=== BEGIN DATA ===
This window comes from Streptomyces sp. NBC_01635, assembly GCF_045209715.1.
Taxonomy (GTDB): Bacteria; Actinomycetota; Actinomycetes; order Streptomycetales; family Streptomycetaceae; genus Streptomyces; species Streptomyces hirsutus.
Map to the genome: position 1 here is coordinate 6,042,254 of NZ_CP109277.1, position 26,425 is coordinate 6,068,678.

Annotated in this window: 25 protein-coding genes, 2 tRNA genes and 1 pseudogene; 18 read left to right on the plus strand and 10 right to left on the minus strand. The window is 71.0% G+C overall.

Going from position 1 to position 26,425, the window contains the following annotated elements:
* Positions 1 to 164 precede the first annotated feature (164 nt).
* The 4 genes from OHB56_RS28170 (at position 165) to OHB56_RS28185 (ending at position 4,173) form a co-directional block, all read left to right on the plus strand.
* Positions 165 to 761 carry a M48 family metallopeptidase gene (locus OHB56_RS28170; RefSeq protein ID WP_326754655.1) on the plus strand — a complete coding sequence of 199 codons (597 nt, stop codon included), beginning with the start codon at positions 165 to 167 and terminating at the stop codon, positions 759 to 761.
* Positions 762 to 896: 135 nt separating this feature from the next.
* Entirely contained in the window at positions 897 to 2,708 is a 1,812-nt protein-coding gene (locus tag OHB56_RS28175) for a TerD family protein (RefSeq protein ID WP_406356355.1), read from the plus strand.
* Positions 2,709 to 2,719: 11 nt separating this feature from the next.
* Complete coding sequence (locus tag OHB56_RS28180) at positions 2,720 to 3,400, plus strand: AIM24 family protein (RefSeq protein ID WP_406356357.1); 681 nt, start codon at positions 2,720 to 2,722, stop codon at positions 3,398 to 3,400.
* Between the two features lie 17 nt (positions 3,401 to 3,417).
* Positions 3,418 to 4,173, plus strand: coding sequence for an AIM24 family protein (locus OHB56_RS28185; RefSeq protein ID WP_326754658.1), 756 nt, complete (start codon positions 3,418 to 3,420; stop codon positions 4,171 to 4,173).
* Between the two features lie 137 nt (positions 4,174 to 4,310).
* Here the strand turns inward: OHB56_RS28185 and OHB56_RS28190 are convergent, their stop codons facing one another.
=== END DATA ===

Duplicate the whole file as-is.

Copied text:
This window comes from Streptomyces sp. NBC_01635, assembly GCF_045209715.1.
Taxonomy (GTDB): Bacteria; Actinomycetota; Actinomycetes; order Streptomycetales; family Streptomycetaceae; genus Streptomyces; species Streptomyces hirsutus.
Map to the genome: position 1 here is coordinate 6,042,254 of NZ_CP109277.1, position 26,425 is coordinate 6,068,678.

Annotated in this window: 25 protein-coding genes, 2 tRNA genes and 1 pseudogene; 18 read left to right on the plus strand and 10 right to left on the minus strand. The window is 71.0% G+C overall.

Going from position 1 to position 26,425, the window contains the following annotated elements:
* Positions 1 to 164 precede the first annotated feature (164 nt).
* The 4 genes from OHB56_RS28170 (at position 165) to OHB56_RS28185 (ending at position 4,173) form a co-directional block, all read left to right on the plus strand.
* Positions 165 to 761 carry a M48 family metallopeptidase gene (locus OHB56_RS28170; RefSeq protein ID WP_326754655.1) on the plus strand — a complete coding sequence of 199 codons (597 nt, stop codon included), beginning with the start codon at positions 165 to 167 and terminating at the stop codon, positions 759 to 761.
* Positions 762 to 896: 135 nt separating this feature from the next.
* Entirely contained in the window at positions 897 to 2,708 is a 1,812-nt protein-coding gene (locus tag OHB56_RS28175) for a TerD family protein (RefSeq protein ID WP_406356355.1), read from the plus strand.
* Positions 2,709 to 2,719: 11 nt separating this feature from the next.
* Complete coding sequence (locus tag OHB56_RS28180) at positions 2,720 to 3,400, plus strand: AIM24 family protein (RefSeq protein ID WP_406356357.1); 681 nt, start codon at positions 2,720 to 2,722, stop codon at positions 3,398 to 3,400.
* Between the two features lie 17 nt (positions 3,401 to 3,417).
* Positions 3,418 to 4,173, plus strand: coding sequence for an AIM24 family protein (locus OHB56_RS28185; RefSeq protein ID WP_326754658.1), 756 nt, complete (start codon positions 3,418 to 3,420; stop codon positions 4,171 to 4,173).
* Between the two features lie 137 nt (positions 4,174 to 4,310).
* Here the strand turns inward: OHB56_RS28185 and OHB56_RS28190 are convergent, their stop codons facing one another.